I have two servers with 2 web application in PHP, I need this server make a secure communication there is my scope:

I need to application 1 make a POST on application 2, but on application 2 I need to make sure that POST comes from the application 1.

Which is the best way to figure it?

I was thinking on some alternatives like a hash key and encrypt the information making a window of 1 minute to that information be valid, so if I get a post with a date with more than 1 minute of the actual date it's a invalid post.

My biggest worrie is Man In The Middle attack.


2 Answers 2


I need to application 1 make a POST on application 2, but on application 2 I need to make sure that POST comes from the application 1.

For the purpose of this post, I'm going to call application 1 the Client, and application 2 is the Server.

Let's start with:

My biggest worry is Man In The Middle attack.

Ensure that when the Client makes a connection to the Server, the client must confirm the identity of the Server, and ensure there is no Man In The Middle. (MITM) This is the same problem browsers face when trying to make a secure connection for Online Banking or other sensitive operations.

  • This is easily secured using a standard HTTPS certificate (which would use TLS encryption). The connection is secured by using Asymmetric Cryptography, such that the only way to accomplish MITM would be to steal the private key from the Server's filesystem.

    A certificate can be issued from a Certificate Authority with renewal every few years, or you could create a self-signed certificate stored on the Client system at no cost.

Now with Server identity, and MITM successfully thwarted; you need only to verify the identity of the Client. There are several ways to proceed. Pick one

  1. Shared Secret: simply include a password on the Client machine, and the Server must verify that it is matched. This is the most straight-forward way to verify client identity, and is safe thanks to HTTPS.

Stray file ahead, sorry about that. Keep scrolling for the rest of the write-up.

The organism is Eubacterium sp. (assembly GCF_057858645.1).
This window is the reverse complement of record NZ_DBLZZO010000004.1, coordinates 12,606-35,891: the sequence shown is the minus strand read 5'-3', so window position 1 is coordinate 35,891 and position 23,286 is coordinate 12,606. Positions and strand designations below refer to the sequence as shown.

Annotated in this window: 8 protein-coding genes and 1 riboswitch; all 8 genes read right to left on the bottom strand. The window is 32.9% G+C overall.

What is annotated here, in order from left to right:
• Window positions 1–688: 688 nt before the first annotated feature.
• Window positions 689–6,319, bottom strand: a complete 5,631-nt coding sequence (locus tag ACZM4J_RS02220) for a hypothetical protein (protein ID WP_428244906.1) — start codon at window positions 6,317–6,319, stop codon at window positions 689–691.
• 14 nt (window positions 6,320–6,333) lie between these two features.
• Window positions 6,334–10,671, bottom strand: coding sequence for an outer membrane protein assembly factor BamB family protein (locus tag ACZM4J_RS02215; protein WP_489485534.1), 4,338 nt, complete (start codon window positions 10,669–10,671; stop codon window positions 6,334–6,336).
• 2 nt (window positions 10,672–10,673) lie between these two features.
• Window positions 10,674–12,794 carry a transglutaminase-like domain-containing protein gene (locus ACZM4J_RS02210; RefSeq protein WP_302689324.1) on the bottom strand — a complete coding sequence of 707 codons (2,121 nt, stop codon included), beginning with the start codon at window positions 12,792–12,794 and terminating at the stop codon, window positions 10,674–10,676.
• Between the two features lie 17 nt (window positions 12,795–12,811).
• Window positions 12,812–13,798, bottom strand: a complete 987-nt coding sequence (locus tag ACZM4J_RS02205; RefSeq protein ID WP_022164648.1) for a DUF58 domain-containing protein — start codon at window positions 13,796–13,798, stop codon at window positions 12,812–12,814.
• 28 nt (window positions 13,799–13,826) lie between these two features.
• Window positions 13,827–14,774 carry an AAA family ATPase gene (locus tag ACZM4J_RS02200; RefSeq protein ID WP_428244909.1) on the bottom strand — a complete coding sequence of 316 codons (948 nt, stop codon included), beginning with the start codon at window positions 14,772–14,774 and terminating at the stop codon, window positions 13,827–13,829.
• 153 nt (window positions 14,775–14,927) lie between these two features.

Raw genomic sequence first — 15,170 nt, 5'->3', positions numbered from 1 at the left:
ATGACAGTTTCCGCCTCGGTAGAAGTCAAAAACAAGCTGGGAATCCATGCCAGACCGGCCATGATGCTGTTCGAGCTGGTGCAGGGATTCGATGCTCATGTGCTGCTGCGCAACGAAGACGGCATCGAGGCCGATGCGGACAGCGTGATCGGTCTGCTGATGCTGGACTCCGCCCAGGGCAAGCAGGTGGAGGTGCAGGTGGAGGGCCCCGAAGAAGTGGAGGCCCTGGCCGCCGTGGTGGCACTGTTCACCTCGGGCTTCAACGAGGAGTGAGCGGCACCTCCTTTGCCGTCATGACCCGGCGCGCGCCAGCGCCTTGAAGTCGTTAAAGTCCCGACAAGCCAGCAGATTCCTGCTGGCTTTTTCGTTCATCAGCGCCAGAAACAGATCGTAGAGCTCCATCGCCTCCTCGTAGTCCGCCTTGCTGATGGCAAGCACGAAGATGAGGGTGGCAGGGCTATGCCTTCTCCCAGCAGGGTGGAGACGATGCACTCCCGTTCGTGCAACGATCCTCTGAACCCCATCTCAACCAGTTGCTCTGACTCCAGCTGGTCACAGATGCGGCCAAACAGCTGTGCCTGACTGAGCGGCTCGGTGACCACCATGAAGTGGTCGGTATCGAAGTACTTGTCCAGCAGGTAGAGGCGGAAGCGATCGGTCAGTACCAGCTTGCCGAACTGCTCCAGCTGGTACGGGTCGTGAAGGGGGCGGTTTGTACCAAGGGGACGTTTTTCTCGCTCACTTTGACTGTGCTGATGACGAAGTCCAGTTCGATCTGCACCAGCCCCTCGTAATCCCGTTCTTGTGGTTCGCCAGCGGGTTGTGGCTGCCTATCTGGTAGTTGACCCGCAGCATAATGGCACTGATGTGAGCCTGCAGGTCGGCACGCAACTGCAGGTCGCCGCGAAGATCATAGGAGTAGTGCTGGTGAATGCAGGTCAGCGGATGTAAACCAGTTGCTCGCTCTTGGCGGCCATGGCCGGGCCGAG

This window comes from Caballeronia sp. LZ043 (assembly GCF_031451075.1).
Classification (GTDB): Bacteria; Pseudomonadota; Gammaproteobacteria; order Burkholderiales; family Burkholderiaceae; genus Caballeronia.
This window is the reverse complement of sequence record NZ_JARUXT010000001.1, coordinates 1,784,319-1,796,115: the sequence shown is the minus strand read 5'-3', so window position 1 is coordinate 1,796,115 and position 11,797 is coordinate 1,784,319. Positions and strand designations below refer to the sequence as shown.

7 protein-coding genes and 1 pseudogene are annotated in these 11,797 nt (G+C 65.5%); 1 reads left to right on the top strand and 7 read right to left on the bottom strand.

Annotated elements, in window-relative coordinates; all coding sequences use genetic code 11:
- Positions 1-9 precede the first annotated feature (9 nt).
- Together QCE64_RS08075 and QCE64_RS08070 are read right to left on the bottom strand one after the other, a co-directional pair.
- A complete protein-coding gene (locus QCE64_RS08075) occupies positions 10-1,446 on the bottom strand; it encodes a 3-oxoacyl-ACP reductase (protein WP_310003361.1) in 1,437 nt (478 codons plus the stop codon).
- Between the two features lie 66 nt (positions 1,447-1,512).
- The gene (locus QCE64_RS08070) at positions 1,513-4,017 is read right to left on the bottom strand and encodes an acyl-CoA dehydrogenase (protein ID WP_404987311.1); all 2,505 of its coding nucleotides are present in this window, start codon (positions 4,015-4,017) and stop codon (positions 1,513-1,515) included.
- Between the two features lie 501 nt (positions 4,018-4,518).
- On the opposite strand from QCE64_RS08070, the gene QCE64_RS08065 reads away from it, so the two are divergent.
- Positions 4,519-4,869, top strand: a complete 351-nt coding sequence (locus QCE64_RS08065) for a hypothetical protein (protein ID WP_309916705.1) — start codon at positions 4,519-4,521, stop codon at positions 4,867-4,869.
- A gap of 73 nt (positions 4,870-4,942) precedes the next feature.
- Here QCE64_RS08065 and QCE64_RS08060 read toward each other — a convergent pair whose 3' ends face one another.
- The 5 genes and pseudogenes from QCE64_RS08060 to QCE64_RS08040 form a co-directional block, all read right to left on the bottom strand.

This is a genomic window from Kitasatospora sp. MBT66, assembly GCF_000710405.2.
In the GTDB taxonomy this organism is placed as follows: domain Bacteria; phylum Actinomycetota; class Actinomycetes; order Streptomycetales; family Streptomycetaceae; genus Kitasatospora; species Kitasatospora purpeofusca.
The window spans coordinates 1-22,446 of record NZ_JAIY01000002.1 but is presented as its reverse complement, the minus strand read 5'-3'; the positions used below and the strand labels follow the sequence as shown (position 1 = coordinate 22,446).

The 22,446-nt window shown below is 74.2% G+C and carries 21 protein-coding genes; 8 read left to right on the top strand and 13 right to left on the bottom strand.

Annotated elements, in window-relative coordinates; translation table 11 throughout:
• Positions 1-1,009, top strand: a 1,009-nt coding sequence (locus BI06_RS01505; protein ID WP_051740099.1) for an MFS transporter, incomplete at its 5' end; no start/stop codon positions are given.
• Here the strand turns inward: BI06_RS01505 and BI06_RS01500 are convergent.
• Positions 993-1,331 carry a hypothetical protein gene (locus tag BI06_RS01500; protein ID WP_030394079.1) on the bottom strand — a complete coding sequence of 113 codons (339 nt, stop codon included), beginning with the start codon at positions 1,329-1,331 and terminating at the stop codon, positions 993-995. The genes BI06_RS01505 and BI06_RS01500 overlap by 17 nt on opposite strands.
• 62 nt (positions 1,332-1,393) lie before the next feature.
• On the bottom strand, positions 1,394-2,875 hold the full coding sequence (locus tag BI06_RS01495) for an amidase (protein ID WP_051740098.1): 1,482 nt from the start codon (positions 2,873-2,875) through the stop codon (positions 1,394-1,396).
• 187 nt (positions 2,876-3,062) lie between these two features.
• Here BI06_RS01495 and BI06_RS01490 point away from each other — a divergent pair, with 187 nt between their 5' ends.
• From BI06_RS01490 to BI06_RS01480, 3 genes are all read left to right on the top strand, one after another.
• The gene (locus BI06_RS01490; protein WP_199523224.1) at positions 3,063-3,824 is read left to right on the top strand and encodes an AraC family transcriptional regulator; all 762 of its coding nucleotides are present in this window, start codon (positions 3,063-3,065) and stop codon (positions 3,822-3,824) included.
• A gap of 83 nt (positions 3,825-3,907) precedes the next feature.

2. Client certificate as part of the TLS connection: While HTTPS provides a means for client certificates, I find this to be more complicated than necessary.

  3. Time-of-day with encryption: Create yourself a separate RSA private and public key. Store the public key on the Client, and the Server will use the Private key to decrypt. The client will encrypt the time of day, and the server will verify that it is correct. (within range)

  4. Challenge-response: In this case, a Public RSA key is stored on the Server, and Private Key on the client. The server sends a random string to the client, along with a request id, and the client must be able to decrypt the info and send it back with the matching request id. If decryption was successful, then Client identity is verified.

    The benefit this has over the others is that, supposing, an attacker successfully hacks your server and downloads files, he will not be able to impersonate a Client without a more advanced hack. (though he would be a step closer to MITM) With solutions 1, 2 and 3, simply downloading the appropriate files from the server filesystem would provide the necessary info to impersonate a Client.

Solutions 3 and 4 would are best accompanied with a protection against Replay Attacks. Solution 1 is not compatible with Replay attack prevention. However, in your use case, using HTTPS, I think Replays are only an issue after a successful hack of the Server filesystem thereby permitting MITM.


  • IP Address: If possible, have the Server verify that the connection originates from a pre-determined Client IP address. If the Client IP address is verified not to change, this Bonus protection will provide a great deal of protection against any attacks on the above solutions I have provided.
  • "[...] or you could create a self-signed certificate stored on the Client system at no cost." how would I be able to do that? I have the same problem as the OP and I control both the client and the server. (No browser is involved even though I use http(s)). How would I let my client know in advance what certificate is supposed to be sent by the server?
    – Telokis
    Commented Nov 14, 2018 at 14:51

Instead of "application 1" sending the data you could have "application 1" notify "application 2" that there is data to fetch and then "application 2" perfroms a fetch from "application 1".

In detail this might look like this...

  • "server 1" POSTs a URL to "server 2" ("server 2" does not yet respond)
  • "server 2" GETs the payload from "server 1" at the URL specified
  • "server 2" processes the data and then responds to "server 1"s POST in an appropriate format

(NOTE the URL should never be an absolute URL)

You must log in to answer this question.

Not the answer you're looking for? Browse other questions tagged .